I wouldn’t have recognized Collin Wilcox’s name except that last year, watching a Hulu presentation of a 1965 Alfred Hitchcock Hour retelling of the classic old horror tale, “The Monkey’s Paw,” I got curious about one particularly alarming actress, performing opposite the young Lee Majors, who played an ill-fated race-car driver. The show had a bizarre cast of pre-hippie bohemians, but this one woman was familiar in a disturbing sort of way. I wondered where she came from.
If the name doesn’t ring a bell, her affect might. A blonde with a Southern accent and a fragile face that tended toward the desperate. She was on television a lot in the late ’50s through the late ’70s, usually in supporting roles. She also made a few movies. She may be best-remembered for her role as the woman who falsely accuses a man of rape in the 1962 movie, To Kill a Mockingbird, to be effectively cross-examined by Gregory Peck. She later admitted she had an inside track on the role. She’d grown up knowing some of these wrong-side-of-the-tracks girls, and was pretty good at imitating them. She wore old clothes and rubbed cold cream in her hair to make it look dirty. It was a relatively small role in the film, in terms of screen time, but some critics made particular mention of her “sullen, snarling” characterization.
She was a civil-rights activist herself, in real life, and the story goes that Wilcox suffered some stigma among fellow activists in California who couldn’t separate her from her role as Mayella Violet Ewell.
Knoxville theatergoers of a certain age may remember her as the “resident ingenue” at the University of Tennessee’s Carousel Theatre in the 1950s. She spent her childhood in North Carolina, but had moved here by her teen years, when her father got a job teaching at UT. She went to West High, Class of ’53, and was active in theater there. In her class pictures, she looks happy, confident, and maybe a little like the class brain, not much at all like the slutty, unstable rednecks she often played. In one group photo at West in the early ’50s, she’s posing with a poster for what was apparently a recent West High production, “The Monkey’s Paw.”
By some accounts—sources differ about where she went to college, and when—she majored in theater at UT, then studied further in Chicago and New York, where she wound up in Lee Strasberg’s studio, already famous for method acting.
The Internet Movie Database lists 74 credits for her, and I haven’t seen most of them, but my favorites are her roles in three dramas in the great Hitchcock television series, including some classics, like “The Jar,” and a particularly memorable Twilight Zone episode called “Number 12 Looks Just Like You.” She plays Marilyn, the brave woman who refuses to undergo the plastic surgery in a future society where plastic surgery has become routine, even obligatory. In retrospect, it seems prophetic.
After working on Broadway, in her 40s, She retired to her childhood home of Highlands, N.C., where she and her husband Scott Paxton founded the Highlands Studio for the Arts, offering free classes to children.
She emerged occasionally to act, herself, had a recurring role in the TV show Christie, a bit part in 1997’s Midnight in the Garden of Good and Evil, and a supporting role in the 2003 Teri Hatcher movie, A Touch of Grace.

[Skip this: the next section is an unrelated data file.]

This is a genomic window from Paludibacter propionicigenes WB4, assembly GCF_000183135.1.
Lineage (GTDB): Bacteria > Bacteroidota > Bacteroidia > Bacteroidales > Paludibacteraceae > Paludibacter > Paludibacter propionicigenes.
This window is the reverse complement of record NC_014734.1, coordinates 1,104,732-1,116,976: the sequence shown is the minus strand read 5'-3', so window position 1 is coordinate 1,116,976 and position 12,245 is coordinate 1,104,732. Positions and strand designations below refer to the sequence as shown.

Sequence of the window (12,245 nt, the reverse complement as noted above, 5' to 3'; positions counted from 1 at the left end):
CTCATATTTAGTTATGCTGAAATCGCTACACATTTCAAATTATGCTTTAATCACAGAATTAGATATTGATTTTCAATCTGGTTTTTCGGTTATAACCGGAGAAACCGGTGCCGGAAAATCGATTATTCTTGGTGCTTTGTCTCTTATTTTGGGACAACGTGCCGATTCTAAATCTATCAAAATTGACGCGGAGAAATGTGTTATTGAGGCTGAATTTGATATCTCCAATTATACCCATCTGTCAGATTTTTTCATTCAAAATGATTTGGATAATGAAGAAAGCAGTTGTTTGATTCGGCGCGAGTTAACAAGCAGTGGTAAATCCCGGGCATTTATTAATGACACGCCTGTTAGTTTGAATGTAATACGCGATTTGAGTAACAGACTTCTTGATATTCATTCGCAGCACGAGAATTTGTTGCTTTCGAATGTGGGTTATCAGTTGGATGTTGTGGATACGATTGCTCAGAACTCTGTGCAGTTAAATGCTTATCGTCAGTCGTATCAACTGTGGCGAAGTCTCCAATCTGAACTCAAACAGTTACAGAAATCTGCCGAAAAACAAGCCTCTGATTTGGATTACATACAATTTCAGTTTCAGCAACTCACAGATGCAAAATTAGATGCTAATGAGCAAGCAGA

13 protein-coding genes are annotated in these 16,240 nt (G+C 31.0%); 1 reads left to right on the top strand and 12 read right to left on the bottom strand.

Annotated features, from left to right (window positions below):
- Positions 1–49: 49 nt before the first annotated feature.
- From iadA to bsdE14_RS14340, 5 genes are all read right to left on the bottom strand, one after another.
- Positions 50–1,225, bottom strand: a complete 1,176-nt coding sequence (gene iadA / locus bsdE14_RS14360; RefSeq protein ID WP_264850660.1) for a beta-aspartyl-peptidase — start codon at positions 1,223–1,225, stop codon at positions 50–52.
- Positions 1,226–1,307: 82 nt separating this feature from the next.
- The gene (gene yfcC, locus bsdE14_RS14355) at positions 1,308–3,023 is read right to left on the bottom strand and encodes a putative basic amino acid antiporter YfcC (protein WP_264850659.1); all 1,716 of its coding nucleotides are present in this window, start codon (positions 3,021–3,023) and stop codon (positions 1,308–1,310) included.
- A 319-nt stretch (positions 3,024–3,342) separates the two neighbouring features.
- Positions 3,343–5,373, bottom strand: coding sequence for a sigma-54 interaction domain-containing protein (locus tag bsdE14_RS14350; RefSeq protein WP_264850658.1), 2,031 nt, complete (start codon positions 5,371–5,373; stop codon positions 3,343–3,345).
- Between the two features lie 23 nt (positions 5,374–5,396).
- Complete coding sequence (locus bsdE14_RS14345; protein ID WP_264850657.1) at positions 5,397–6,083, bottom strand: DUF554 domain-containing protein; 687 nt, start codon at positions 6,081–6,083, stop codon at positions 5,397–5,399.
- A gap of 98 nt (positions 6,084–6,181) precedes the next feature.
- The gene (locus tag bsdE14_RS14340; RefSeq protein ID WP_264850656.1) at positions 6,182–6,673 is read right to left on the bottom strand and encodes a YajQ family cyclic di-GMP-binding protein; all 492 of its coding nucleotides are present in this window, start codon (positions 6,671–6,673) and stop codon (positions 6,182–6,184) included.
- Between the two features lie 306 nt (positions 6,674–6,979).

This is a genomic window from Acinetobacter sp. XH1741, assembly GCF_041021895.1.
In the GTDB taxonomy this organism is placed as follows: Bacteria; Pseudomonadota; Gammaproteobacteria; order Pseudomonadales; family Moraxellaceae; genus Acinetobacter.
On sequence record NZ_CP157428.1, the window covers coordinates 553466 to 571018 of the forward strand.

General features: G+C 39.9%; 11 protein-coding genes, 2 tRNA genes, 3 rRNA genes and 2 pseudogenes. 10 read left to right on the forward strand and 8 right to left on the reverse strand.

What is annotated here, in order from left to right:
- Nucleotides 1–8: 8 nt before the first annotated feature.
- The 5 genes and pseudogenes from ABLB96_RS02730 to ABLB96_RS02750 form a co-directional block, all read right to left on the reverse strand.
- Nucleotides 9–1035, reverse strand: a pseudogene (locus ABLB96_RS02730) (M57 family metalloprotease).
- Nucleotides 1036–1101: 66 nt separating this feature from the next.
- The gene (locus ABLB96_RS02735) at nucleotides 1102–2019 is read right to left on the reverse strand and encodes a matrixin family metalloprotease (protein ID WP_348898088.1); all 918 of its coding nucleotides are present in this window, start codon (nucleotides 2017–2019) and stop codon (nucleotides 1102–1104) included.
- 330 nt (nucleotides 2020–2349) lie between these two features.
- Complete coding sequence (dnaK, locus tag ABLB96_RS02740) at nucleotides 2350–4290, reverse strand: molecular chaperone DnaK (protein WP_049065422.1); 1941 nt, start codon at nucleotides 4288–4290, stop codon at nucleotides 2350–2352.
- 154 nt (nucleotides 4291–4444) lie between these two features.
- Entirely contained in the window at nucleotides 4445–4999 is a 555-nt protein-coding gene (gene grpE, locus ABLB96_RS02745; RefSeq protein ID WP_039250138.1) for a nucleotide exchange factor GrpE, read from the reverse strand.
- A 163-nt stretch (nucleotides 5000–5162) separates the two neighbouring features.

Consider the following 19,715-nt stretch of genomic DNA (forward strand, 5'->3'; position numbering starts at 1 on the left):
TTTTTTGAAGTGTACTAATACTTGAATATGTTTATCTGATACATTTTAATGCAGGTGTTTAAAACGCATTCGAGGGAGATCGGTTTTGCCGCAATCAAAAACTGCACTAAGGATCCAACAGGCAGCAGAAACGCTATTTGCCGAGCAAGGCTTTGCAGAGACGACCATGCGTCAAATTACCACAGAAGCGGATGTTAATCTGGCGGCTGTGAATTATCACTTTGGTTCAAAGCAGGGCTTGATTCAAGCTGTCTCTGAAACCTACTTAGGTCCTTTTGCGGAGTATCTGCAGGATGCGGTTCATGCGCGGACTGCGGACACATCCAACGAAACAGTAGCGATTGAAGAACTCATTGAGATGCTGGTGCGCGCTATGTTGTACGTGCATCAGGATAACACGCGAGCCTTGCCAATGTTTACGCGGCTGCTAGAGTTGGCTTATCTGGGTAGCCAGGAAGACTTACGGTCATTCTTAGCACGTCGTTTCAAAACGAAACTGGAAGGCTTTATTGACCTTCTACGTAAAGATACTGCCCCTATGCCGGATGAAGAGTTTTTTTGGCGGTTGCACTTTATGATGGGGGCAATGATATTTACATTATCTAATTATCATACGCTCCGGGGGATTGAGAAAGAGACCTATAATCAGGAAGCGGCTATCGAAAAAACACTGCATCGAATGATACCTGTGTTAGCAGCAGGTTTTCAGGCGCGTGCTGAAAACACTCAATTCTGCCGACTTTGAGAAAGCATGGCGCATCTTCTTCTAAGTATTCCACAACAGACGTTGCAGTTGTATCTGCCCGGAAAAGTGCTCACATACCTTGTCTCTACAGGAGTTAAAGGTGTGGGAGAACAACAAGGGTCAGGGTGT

Some of the few people who remember her here only recently learned of her death, in Highlands, N.C., this past fall, at the age of 74. Her death made some of the big-city papers, but some obituaries of her, three months ago, outlined her career but didn’t mention that she began her interesting career in Knoxville.
Last Friday, a new production of a 2,500-year-old melodrama, Sophocles’ Oedipus the King, opened at the 60-year-old Carousel Theatre, where Wilcox began her career. It was a memorable performance of what may have been the first murder mystery with a horror angle, but the guest of honor that night was the lighting designer, Jennifer Tipton, a former Knoxvillian and Central High grad who’s a Tony Award-winner in her technical field and, more recently, a recipient of the MacArthur Genius Grant. She was Collin Wilcox’s contemporary, and also her second cousin. She remembers her fondly, but echoes what others who knew her say: “You know she was crazy.” She played it well, too.
I’m not sure how many people knew the All-Med building, the fairly functional brick building ruined by the fire on Walker Boulevard off North Broadway a couple of weeks ago, was the old Roxy Theater. Sort of.
The theater is legendary especially to certain men well over 70, who remember the Roxy when it was downtown, on Union Avenue near Walnut. There’s an apartment building there now, with a print shop on the street level. But in the ’30s and ’40s, that was the site of the Roxy Theater. It was a movie theater, but it became better known for its live shows. The word Roxy was often pronounced with a nudge and a wink. The Roxy touted itself as the South’s last vaudeville house. But what they offered cheap burlesque: Girls and Gags, they advertised. Real, grown-up women doing striptease, and manic, ribald clowns, Cotton Watts and Webfoot Watts, who performed broad comedy and passed out mild pornography to the kids. The Roxy makes a cameo in Cormac McCarthy’s novel, Suttree.
Eddie Harvey, North Knoxville’s auto-parts magnate and onetime racing promoter, was familiar with the Roxy from his days of working downtown. An extravagant scavenger, he liked the building, and when he heard it was to be torn down, around 1960, he disassembled it and somehow reconstructed it in parts about four miles north, near the edge of Sharp’s Ridge. It actually stood much longer there, near Fountain City, than it did downtown. For the last several years these walls that once resounded with the nervous laughter of inexperienced boys in a big, darkened room, housed a practical medical-supplies store.